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Bill lowering child care rules passes Kansas Senate

TOPEKA, Kan. (AP) — Child care regulations would be lowered in Kansas under a bill that has won Senate approval and created a debate over how best to address a shortage of day care spots without compromising safety.

The 21 to 17 vote Thursday sends the measure, backed by the parents of two young children, to the Kansas House, the Wichita Eagle reports.

The bill would roll back some of the changes put in place under a law named after Lexie Engelman, a 13-month-old child who suffered fatal injuries in a Johnson County day care in 2004. It would decrease training and continuing education requirements from teachers and staff in child care facilities while increasing the child-to-adult maximum ratio requirement for facilities.

“The current system is causing people to seek unregulated care,” said Republican Sen. Kristen O’Shea of Topeka.

She and fellow Republican Sen. Chase Blasi of Wichita described their bill as the beginning of an answer in Kansas to a shortage of child care spots.

The state needs more than 85,000 new child care slots to meet existing demand, according to Child Care Aware of Kansas, a chapter of a national organization aimed at promoting quality child care.

But Kelly Davydov, executive director of Child Care Aware of Kansas, said the changes made after Lexie’s Law put Kansas at the top of the nation in terms of child safety.

“It really at that time launched us to the front of the line in terms of quality early care and education,” Davydov said. “Some of the changes in this bill are moving us away from national health and safety standards and best practices.”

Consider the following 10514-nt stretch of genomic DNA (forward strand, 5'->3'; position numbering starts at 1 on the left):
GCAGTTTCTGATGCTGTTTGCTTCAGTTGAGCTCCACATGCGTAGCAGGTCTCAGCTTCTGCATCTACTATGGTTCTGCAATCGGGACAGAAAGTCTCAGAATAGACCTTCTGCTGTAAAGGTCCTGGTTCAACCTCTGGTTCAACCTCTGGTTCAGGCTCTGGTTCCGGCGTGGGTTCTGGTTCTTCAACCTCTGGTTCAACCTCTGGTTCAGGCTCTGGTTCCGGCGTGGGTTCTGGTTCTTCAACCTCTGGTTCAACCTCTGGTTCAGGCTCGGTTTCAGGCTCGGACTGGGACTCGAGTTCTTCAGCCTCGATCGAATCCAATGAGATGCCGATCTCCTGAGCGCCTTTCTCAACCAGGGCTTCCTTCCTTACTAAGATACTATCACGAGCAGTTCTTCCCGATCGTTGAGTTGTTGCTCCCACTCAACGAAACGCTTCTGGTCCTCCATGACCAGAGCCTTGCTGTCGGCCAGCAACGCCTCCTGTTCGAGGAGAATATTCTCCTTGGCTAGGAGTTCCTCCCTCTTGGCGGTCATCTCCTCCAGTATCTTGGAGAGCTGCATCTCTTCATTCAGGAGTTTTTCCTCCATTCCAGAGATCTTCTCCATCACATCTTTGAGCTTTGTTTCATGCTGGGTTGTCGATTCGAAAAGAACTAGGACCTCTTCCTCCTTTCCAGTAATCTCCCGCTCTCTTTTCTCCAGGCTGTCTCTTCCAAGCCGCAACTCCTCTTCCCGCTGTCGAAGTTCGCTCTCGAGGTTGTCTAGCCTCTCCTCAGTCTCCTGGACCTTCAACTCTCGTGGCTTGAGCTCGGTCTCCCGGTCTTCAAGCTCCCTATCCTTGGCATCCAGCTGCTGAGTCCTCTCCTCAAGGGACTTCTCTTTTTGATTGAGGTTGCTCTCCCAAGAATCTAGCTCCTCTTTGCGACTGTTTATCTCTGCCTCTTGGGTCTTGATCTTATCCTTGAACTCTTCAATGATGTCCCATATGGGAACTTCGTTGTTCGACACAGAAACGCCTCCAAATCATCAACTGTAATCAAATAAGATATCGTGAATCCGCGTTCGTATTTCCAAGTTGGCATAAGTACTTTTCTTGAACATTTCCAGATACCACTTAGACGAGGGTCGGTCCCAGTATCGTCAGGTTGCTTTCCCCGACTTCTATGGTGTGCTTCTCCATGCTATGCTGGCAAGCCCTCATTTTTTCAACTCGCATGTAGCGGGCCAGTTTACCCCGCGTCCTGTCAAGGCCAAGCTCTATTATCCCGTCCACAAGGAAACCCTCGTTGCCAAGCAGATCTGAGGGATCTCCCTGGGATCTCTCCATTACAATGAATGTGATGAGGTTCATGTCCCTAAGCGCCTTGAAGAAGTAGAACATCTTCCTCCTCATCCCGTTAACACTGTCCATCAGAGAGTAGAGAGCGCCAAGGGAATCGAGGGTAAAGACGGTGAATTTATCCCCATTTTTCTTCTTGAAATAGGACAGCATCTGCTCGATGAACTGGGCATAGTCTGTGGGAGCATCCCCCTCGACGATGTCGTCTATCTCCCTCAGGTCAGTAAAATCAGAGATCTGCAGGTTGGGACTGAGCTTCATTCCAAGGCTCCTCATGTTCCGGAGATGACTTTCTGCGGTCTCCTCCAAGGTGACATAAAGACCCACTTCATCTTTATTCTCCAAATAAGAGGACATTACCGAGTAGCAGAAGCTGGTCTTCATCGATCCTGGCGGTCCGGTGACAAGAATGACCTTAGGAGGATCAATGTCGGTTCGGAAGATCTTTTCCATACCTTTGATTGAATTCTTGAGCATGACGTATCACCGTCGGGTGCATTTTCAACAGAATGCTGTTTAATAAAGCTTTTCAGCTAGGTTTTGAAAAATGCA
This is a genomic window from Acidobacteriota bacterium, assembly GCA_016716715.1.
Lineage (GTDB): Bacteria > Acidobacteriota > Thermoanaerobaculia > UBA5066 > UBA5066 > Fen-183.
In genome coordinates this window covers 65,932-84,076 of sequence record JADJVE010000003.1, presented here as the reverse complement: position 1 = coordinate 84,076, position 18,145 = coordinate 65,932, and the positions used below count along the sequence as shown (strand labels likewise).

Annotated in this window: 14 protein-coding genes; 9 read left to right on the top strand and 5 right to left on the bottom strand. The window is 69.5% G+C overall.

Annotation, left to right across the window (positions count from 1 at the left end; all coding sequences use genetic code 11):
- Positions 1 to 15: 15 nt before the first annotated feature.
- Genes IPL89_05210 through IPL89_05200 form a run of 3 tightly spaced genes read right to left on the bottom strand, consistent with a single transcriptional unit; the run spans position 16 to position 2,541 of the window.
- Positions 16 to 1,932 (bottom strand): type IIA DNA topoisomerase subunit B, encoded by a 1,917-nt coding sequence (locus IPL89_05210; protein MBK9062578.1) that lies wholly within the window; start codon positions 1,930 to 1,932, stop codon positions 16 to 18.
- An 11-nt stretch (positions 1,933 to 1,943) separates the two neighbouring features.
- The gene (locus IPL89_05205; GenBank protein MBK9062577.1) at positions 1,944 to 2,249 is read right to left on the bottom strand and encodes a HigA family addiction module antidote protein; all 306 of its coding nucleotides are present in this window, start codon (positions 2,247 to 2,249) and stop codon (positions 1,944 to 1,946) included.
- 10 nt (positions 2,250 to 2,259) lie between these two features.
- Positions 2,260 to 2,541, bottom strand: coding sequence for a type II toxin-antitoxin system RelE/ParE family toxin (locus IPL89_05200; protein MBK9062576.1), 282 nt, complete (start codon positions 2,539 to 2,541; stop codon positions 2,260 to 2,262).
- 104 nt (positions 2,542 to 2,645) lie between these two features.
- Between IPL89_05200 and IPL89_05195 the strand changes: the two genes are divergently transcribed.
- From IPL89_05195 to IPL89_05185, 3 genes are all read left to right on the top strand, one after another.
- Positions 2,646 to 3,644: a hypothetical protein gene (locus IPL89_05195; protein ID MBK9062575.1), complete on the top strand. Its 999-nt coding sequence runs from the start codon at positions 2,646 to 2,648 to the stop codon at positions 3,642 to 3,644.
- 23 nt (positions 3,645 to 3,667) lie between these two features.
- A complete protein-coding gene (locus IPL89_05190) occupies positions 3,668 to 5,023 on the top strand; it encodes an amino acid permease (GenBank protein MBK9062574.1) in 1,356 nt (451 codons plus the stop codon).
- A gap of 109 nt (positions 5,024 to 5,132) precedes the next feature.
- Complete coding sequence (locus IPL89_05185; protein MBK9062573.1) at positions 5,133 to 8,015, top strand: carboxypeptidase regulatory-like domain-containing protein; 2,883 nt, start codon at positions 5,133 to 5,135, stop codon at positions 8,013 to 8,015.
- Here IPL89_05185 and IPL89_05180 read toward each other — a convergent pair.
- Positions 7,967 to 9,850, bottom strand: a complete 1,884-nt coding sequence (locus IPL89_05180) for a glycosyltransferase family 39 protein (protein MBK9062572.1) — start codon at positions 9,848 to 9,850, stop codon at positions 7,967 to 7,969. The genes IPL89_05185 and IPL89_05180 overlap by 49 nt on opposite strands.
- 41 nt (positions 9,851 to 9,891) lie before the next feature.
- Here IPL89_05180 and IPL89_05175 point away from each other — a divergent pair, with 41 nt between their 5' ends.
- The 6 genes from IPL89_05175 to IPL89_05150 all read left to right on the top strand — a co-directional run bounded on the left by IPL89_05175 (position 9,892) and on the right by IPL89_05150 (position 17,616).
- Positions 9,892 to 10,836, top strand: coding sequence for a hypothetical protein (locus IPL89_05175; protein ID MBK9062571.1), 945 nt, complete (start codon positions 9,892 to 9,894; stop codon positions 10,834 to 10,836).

Furthermore, Davydov said, the decreased continuing education could put Kansas out of compliance with existing requirements to receive federal child care funding.

Blasi said any issues regarding federal funding could be addressed as the bill works its way through the statehouse. He argued Kansas is more stringent than most other states, and the bill would bring the state’s requirements closer to the national averages.

But Sen. Mary Ware, a Wichita Democrat, called the bill rushed. While it may create more slots, she said it might do so by harming the safety of children and workers.

“It is not child-centered. It isn’t even child care worker-centered,” Ware said.

Kansas Gov. Laura Kelly, a Democrat, has prioritized child care in her second term and announced a task force earlier this year to study the child care system in Kansas.

Her office said in a statement she would evaluate the legislation if it reaches her desk. Last year the Kansas Department of Health and Environment considered ratio changes similar to what was proposed in the bill. But those regulatory changes were halted after some providers expressed concern.

In a statement Matt Lara, a spokesman for the Kansas Department of Health and Environment, said the agency is currently conducting a comprehensive review of existing regulations.

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